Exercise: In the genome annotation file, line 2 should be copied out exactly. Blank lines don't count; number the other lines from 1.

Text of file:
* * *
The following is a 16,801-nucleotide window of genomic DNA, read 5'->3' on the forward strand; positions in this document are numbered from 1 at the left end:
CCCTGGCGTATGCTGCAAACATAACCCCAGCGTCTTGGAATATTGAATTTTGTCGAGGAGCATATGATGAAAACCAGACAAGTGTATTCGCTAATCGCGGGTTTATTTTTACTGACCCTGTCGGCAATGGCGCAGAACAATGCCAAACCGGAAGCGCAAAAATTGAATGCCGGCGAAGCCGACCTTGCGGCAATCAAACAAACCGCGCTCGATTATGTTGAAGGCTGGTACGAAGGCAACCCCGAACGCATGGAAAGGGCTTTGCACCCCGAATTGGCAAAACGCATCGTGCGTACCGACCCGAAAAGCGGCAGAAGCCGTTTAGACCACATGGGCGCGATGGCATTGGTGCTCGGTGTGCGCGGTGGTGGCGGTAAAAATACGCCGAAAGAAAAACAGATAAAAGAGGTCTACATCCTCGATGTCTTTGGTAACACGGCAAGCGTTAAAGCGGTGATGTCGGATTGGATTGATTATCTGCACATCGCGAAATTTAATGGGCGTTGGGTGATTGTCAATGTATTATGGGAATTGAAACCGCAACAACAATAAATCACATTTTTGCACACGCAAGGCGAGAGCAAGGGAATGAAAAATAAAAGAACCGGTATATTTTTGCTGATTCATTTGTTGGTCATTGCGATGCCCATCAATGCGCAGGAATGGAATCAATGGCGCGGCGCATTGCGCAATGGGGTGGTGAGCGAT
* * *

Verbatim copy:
CCCTGGCGTATGCTGCAAACATAACCCCAGCGTCTTGGAATATTGAATTTTGTCGAGGAGCATATGATGAAAACCAGACAAGTGTATTCGCTAATCGCGGGTTTATTTTTACTGACCCTGTCGGCAATGGCGCAGAACAATGCCAAACCGGAAGCGCAAAAATTGAATGCCGGCGAAGCCGACCTTGCGGCAATCAAACAAACCGCGCTCGATTATGTTGAAGGCTGGTACGAAGGCAACCCCGAACGCATGGAAAGGGCTTTGCACCCCGAATTGGCAAAACGCATCGTGCGTACCGACCCGAAAAGCGGCAGAAGCCGTTTAGACCACATGGGCGCGATGGCATTGGTGCTCGGTGTGCGCGGTGGTGGCGGTAAAAATACGCCGAAAGAAAAACAGATAAAAGAGGTCTACATCCTCGATGTCTTTGGTAACACGGCAAGCGTTAAAGCGGTGATGTCGGATTGGATTGATTATCTGCACATCGCGAAATTTAATGGGCGTTGGGTGATTGTCAATGTATTATGGGAATTGAAACCGCAACAACAATAAATCACATTTTTGCACACGCAAGGCGAGAGCAAGGGAATGAAAAATAAAAGAACCGGTATATTTTTGCTGATTCATTTGTTGGTCATTGCGATGCCCATCAATGCGCAGGAATGGAATCAATGGCGCGGCGCATTGCGCAATGGGGTGGTGAGCGAT